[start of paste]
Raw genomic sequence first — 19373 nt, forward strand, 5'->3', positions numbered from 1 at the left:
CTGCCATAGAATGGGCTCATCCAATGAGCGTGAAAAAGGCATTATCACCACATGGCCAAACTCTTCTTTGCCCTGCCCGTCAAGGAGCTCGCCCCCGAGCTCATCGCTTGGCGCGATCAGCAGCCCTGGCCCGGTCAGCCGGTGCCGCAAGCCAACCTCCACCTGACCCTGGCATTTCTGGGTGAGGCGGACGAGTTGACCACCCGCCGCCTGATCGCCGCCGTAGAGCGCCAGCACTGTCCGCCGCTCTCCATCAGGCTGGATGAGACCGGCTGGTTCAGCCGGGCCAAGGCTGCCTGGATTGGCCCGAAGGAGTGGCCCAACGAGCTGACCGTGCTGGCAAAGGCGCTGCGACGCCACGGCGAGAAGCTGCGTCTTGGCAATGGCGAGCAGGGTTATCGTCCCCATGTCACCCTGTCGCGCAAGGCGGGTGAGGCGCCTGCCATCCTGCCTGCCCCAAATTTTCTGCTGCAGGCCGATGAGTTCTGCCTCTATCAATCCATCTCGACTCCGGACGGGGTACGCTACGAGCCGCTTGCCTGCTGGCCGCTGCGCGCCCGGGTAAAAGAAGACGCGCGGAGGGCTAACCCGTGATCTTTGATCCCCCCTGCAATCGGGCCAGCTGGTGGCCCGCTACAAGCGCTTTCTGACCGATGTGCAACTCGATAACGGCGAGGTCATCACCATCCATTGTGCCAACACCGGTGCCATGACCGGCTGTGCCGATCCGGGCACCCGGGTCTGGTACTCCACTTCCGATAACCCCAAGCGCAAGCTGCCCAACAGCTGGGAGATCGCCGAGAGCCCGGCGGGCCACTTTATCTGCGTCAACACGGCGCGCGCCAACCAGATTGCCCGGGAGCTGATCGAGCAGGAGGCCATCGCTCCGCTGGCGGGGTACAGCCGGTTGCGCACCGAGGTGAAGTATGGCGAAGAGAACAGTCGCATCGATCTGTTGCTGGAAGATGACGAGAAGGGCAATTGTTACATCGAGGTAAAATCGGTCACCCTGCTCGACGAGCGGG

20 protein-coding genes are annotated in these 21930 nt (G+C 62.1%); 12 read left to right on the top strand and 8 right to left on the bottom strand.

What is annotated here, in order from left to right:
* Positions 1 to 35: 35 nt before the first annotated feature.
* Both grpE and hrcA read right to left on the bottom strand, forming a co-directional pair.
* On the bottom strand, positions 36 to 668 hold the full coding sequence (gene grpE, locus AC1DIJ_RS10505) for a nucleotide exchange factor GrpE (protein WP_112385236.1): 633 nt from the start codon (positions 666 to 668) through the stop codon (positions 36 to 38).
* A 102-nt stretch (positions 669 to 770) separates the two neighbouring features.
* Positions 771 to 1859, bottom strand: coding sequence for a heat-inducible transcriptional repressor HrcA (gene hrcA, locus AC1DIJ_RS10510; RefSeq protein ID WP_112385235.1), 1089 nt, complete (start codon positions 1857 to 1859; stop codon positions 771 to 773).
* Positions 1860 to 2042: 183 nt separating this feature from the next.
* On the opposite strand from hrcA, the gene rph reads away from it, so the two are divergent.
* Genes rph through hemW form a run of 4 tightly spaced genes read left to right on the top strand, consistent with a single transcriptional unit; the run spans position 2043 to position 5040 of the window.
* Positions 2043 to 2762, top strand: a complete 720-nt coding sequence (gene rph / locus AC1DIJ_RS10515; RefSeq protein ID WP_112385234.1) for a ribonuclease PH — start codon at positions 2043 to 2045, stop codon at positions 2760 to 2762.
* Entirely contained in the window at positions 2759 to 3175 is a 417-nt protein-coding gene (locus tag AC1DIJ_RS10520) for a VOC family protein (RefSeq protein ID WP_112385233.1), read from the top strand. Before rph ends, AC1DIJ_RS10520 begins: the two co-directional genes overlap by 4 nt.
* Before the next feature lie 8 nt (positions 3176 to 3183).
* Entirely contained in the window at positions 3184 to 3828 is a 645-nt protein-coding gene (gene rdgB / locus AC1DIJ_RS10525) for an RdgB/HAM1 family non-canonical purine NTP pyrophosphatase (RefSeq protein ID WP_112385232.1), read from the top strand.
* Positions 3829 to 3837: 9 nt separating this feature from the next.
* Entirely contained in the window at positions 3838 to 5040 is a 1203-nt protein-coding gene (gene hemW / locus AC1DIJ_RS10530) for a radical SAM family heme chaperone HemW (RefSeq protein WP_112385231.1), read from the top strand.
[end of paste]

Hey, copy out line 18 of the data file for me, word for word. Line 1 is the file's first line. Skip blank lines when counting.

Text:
* Entirely contained in the window at positions 3838 to 5040 is a 1203-nt protein-coding gene (gene hemW / locus AC1DIJ_RS10530) for a radical SAM family heme chaperone HemW (RefSeq protein WP_112385231.1), read from the top strand.